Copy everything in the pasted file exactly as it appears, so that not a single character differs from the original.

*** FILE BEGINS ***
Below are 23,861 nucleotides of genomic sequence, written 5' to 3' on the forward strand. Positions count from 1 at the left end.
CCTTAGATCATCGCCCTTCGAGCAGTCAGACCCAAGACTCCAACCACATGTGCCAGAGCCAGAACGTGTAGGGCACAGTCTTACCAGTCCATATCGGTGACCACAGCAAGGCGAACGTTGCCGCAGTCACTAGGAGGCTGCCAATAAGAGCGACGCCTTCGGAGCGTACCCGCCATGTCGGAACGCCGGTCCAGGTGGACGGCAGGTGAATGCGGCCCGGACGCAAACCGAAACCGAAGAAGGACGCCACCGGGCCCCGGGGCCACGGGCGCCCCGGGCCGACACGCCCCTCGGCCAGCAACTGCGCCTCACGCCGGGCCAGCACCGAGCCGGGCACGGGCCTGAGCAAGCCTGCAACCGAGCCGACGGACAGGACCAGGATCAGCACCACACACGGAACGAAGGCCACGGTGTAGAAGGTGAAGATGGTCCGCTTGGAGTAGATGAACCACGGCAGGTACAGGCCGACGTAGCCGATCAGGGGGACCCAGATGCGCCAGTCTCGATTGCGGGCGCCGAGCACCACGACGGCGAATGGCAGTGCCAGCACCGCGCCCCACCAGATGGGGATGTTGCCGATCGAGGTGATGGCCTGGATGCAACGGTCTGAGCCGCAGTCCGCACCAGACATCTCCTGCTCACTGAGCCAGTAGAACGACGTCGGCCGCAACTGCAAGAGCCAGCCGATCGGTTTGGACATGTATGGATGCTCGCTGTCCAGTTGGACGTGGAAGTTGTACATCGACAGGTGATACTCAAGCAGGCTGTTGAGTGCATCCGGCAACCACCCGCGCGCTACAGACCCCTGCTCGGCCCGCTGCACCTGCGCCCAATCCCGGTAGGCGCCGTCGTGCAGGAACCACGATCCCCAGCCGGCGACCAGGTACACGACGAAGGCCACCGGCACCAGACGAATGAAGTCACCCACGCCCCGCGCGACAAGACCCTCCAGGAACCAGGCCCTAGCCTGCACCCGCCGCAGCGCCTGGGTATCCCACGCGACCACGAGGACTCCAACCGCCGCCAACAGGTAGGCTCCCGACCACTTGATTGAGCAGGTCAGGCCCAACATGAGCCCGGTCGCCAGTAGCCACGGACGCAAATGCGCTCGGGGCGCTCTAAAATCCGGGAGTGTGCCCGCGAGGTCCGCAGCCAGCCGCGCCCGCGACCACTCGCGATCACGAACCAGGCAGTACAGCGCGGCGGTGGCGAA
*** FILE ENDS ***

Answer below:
Below are 23,861 nucleotides of genomic sequence, written 5' to 3' on the forward strand. Positions count from 1 at the left end.
CCTTAGATCATCGCCCTTCGAGCAGTCAGACCCAAGACTCCAACCACATGTGCCAGAGCCAGAACGTGTAGGGCACAGTCTTACCAGTCCATATCGGTGACCACAGCAAGGCGAACGTTGCCGCAGTCACTAGGAGGCTGCCAATAAGAGCGACGCCTTCGGAGCGTACCCGCCATGTCGGAACGCCGGTCCAGGTGGACGGCAGGTGAATGCGGCCCGGACGCAAACCGAAACCGAAGAAGGACGCCACCGGGCCCCGGGGCCACGGGCGCCCCGGGCCGACACGCCCCTCGGCCAGCAACTGCGCCTCACGCCGGGCCAGCACCGAGCCGGGCACGGGCCTGAGCAAGCCTGCAACCGAGCCGACGGACAGGACCAGGATCAGCACCACACACGGAACGAAGGCCACGGTGTAGAAGGTGAAGATGGTCCGCTTGGAGTAGATGAACCACGGCAGGTACAGGCCGACGTAGCCGATCAGGGGGACCCAGATGCGCCAGTCTCGATTGCGGGCGCCGAGCACCACGACGGCGAATGGCAGTGCCAGCACCGCGCCCCACCAGATGGGGATGTTGCCGATCGAGGTGATGGCCTGGATGCAACGGTCTGAGCCGCAGTCCGCACCAGACATCTCCTGCTCACTGAGCCAGTAGAACGACGTCGGCCGCAACTGCAAGAGCCAGCCGATCGGTTTGGACATGTATGGATGCTCGCTGTCCAGTTGGACGTGGAAGTTGTACATCGACAGGTGATACTCAAGCAGGCTGTTGAGTGCATCCGGCAACCACCCGCGCGCTACAGACCCCTGCTCGGCCCGCTGCACCTGCGCCCAATCCCGGTAGGCGCCGTCGTGCAGGAACCACGATCCCCAGCCGGCGACCAGGTACACGACGAAGGCCACCGGCACCAGACGAATGAAGTCACCCACGCCCCGCGCGACAAGACCCTCCAGGAACCAGGCCCTAGCCTGCACCCGCCGCAGCGCCTGGGTATCCCACGCGACCACGAGGACTCCAACCGCCGCCAACAGGTAGGCTCCCGACCACTTGATTGAGCAGGTCAGGCCCAACATGAGCCCGGTCGCCAGTAGCCACGGACGCAAATGCGCTCGGGGCGCTCTAAAATCCGGGAGTGTGCCCGCGAGGTCCGCAGCCAGCCGCGCCCGCGACCACTCGCGATCACGAACCAGGCAGTACAGCGCGGCGGTGGCGAA